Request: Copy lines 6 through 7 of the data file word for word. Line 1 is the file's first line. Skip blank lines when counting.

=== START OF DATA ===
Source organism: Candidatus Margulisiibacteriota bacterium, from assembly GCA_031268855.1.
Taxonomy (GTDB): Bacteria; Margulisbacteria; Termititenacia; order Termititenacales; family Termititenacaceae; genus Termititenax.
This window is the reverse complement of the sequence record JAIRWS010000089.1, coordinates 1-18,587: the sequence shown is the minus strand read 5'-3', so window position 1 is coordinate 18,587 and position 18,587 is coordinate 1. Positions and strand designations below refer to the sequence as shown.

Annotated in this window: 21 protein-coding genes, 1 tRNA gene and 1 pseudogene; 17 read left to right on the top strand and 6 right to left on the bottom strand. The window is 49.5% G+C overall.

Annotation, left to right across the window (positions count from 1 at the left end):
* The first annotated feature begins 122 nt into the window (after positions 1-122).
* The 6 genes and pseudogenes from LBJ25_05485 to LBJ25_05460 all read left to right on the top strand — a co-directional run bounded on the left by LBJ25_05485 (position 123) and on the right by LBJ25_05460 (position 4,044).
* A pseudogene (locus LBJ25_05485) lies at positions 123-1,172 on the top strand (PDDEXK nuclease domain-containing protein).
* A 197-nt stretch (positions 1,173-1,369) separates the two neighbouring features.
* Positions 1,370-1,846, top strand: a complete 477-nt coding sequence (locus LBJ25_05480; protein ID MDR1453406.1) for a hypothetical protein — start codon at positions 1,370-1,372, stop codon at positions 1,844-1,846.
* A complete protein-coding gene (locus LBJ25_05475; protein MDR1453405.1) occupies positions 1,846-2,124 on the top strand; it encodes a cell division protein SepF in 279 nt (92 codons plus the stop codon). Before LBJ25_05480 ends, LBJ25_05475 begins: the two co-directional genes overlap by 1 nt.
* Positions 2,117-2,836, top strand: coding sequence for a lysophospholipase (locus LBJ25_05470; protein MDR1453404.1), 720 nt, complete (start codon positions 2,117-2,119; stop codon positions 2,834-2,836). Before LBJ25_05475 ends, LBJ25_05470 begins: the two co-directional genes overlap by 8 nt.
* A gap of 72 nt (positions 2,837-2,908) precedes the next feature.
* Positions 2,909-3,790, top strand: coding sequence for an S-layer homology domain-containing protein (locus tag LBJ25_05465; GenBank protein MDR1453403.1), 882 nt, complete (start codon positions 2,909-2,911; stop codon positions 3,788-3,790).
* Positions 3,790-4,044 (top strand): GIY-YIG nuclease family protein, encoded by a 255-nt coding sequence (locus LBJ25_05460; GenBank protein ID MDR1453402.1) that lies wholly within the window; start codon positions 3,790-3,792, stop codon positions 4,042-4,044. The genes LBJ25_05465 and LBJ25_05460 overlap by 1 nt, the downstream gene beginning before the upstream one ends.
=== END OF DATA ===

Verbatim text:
* The first annotated feature begins 122 nt into the window (after positions 1-122).
* The 6 genes and pseudogenes from LBJ25_05485 to LBJ25_05460 all read left to right on the top strand — a co-directional run bounded on the left by LBJ25_05485 (position 123) and on the right by LBJ25_05460 (position 4,044).